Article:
4. See if you qualify for energy vouchers

Check if you are eligible for any free gas and electricity vouchers to help you pay your bills.

Sue Anderson, head of media at debt charity StepChange, says: “Households with prepayment meters may be eligible for fuel vouchers that they can use to top up their energy.

“The vouchers are available through some food banks and other local support organisations, and you'll need to have been referred by an advice provider, GP or similar.”

The vouchers are worth up to £49 and funded by charity the Fuel Bank Foundation. Eligibility criteria varies from organisation to organisation, but you normally need to be claiming benefits or on a low income.

5. Switch to a credit meter instead

You’ll have access to cheaper energy tariffs if you switch from a prepayment meter to a standard credit meter.

Speak to your energy supplier if you want to make the switch. It’s normally quite straightforward, and your new meter should be installed for free. You can find credit tariff deals on Go.Compare so it's a good idea to see how much you might be able to save by switching.

“While they can be helpful for monitoring usage and expenditure, prepayment meters are usually the most costly method of paying for energy and consumers also have to pay a standing charge even when not using their energy,” says StepChange's Sue Anderson, “People are generally moved onto prepayment meters due to energy arrears and suppliers can add debt repayments to the meter which can mean energy top-ups end up repaying debt rather than providing much needed energy.” 

6. Switch supplier

If you prefer to stick to a prepayment meter, you might be able to save money by switching to a different supplier offering a prepayment tariff.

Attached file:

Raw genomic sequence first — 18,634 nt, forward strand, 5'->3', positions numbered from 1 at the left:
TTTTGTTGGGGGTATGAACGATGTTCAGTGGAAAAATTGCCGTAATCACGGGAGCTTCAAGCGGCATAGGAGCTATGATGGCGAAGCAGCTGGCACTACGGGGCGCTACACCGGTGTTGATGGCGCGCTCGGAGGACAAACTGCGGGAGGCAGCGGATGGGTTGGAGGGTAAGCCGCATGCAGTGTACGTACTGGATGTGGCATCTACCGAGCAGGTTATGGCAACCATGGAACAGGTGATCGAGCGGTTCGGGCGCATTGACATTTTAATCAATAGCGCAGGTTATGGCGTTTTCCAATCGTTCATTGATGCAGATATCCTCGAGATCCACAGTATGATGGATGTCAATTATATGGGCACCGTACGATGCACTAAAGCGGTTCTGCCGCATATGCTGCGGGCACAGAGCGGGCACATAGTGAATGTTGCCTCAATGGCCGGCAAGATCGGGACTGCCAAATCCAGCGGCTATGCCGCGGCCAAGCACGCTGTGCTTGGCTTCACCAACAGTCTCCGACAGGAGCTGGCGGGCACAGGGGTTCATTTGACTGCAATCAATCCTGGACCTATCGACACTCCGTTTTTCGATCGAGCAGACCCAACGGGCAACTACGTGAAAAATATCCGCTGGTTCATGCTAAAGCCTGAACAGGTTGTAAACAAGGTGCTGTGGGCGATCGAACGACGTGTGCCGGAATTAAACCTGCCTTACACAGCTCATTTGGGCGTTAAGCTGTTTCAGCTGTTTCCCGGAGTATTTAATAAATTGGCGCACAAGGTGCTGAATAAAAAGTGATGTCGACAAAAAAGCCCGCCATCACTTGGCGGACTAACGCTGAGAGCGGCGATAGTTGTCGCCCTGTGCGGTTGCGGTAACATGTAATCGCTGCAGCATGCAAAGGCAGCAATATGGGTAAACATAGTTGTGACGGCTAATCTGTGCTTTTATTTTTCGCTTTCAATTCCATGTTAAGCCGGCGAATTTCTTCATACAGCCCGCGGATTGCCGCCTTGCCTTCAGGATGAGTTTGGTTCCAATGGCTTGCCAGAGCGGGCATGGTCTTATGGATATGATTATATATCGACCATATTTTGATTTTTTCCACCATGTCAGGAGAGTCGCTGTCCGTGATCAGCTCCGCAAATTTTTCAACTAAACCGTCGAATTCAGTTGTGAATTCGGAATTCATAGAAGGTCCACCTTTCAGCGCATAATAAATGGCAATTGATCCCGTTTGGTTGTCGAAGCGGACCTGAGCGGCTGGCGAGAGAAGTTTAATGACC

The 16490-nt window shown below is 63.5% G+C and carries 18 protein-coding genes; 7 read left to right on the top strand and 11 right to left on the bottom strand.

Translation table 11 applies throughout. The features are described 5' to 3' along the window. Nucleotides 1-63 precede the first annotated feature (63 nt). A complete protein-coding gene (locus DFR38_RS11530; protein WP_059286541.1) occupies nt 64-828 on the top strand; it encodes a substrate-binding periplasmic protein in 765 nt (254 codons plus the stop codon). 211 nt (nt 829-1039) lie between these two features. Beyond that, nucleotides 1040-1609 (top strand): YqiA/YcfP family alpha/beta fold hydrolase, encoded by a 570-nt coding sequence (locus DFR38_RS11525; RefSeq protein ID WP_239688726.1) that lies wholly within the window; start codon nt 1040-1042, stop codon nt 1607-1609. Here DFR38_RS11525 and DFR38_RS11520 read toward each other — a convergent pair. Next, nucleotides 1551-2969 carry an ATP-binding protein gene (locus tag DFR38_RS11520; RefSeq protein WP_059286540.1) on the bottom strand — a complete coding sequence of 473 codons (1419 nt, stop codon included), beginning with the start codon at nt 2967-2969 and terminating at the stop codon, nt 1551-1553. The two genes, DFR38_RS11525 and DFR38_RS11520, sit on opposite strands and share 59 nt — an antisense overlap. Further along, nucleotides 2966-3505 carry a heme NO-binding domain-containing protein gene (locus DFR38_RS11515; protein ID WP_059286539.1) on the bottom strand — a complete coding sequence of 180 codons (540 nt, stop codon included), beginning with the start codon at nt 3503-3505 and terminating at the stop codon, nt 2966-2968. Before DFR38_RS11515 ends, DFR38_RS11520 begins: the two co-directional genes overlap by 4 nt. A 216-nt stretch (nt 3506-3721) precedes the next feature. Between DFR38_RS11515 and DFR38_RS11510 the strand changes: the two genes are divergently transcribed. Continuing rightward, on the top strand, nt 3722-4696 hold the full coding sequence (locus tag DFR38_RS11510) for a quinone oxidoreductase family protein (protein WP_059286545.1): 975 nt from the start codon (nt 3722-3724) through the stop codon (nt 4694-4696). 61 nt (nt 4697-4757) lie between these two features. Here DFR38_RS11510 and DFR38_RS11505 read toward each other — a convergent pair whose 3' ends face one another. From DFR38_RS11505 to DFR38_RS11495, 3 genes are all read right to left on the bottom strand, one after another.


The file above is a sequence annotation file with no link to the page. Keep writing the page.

Switching was off the table at the height of the energy crisis as suppliers stopped offering fixed price deals. But now that prices are dropping slowly, tariffs cheaper than the energy price cap are starting to emerge. It's a good idea to keep an eye on websites like Go.Compare to see when cheaper deals drop.

Don't forget that there will also be an additional £900 cost of living payment for qualifying individuals paid between spring 2023 and spring 2024. Find out who is eligible for the cost of living payment and how it will be paid.

How do prepayment meters work?

Most people pay for gas and electricity after they use it, paying by either direct debit or on receipt of a bill. But households with a prepayment meter pay for energy before they use it, with a set up similar to a pay-as-you-go (PAYG) mobile phone. 

Those with a prepayment meter need to buy credit and load it onto key or smartcard which they then insert into their gas or electricity meter. Some of the more modern prepayment tariffs use a smartphone app for top-ups. The credit is used each day for standing charges and also for each unit of energy used. 

I can’t afford to top up my prepayment meter – what should I do?

If you can’t afford to top up your meter you can normally get up to £10 emergency credit. However, this will be paid back to your supplier the next time you top up. 

If you run out of credit, ask your supplier for help. It may give you temporary credit if it agrees you're ‘vulnerable’ because you have a health condition, a young child, or if you’re struggling financially. 

If you’re on a low income, you should check that you’re claiming all the benefits you’re entitled to. Organisations such as Citizens Advice and StepChange can help if you’re struggling with debts.

You may be entitled to other support too. People on certain benefits are due to receive the £900 cost of living payment, while many people will also be able to claim the Warm Home Discount, or Winter Fuel Payment. Others may qualify for more help from their energy supplier

We know this is a difficult time for many people as household budgets come under pressure. If you need to talk to someone, there is free support from the Samaritans. You can call for free on 116 123. 

Emma Lunn
Personal finance expert

Emma Lunn is a multi-award-winning journalist who specialises in personal finance and consumer issues. With more than 18 years of experience in personal finance, Emma has covered topics including all aspects of energy - from the energy price cap to prepayment meter tricks, as well as mortgages, banking, debt, budgeting, broadband, pensions and investments. Emma’s one of the most prolific freelance personal finance journalists with a back catalogue of work in newspapers such as The Guardian, The Independent, The Daily Telegraph, the Mail on Sunday and the Mirror.